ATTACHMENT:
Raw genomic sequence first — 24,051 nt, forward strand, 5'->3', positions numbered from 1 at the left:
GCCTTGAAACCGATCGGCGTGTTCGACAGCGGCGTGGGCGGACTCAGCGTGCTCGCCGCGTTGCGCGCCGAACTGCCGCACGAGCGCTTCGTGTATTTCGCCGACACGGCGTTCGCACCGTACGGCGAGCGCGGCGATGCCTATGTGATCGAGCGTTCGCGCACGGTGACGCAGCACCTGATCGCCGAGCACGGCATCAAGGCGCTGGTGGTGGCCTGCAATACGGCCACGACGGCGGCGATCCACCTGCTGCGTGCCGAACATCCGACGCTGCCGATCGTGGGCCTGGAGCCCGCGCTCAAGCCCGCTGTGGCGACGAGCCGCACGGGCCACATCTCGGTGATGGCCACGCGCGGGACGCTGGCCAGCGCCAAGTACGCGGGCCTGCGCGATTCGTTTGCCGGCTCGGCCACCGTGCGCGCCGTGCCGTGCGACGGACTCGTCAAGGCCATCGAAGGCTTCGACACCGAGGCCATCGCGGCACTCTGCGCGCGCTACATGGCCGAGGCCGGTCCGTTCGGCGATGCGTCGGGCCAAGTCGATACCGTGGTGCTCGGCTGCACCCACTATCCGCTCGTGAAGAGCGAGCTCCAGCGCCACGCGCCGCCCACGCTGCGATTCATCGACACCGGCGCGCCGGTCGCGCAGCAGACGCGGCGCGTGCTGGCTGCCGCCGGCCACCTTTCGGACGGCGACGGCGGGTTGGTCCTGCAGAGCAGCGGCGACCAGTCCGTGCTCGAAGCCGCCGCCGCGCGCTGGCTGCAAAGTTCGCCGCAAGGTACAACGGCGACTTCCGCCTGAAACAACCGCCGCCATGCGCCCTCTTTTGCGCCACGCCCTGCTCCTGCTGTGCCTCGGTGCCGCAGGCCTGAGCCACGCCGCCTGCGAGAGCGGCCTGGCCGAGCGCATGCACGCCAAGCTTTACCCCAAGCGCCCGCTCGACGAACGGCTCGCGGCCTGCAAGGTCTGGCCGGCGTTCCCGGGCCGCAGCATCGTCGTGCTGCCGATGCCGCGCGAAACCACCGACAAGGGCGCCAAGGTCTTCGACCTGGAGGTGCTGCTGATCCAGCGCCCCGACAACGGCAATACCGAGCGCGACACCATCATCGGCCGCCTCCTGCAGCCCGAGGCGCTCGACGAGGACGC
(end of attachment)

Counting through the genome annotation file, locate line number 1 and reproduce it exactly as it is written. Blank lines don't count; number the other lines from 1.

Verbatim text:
Raw genomic sequence first — 24,051 nt, forward strand, 5'->3', positions numbered from 1 at the left: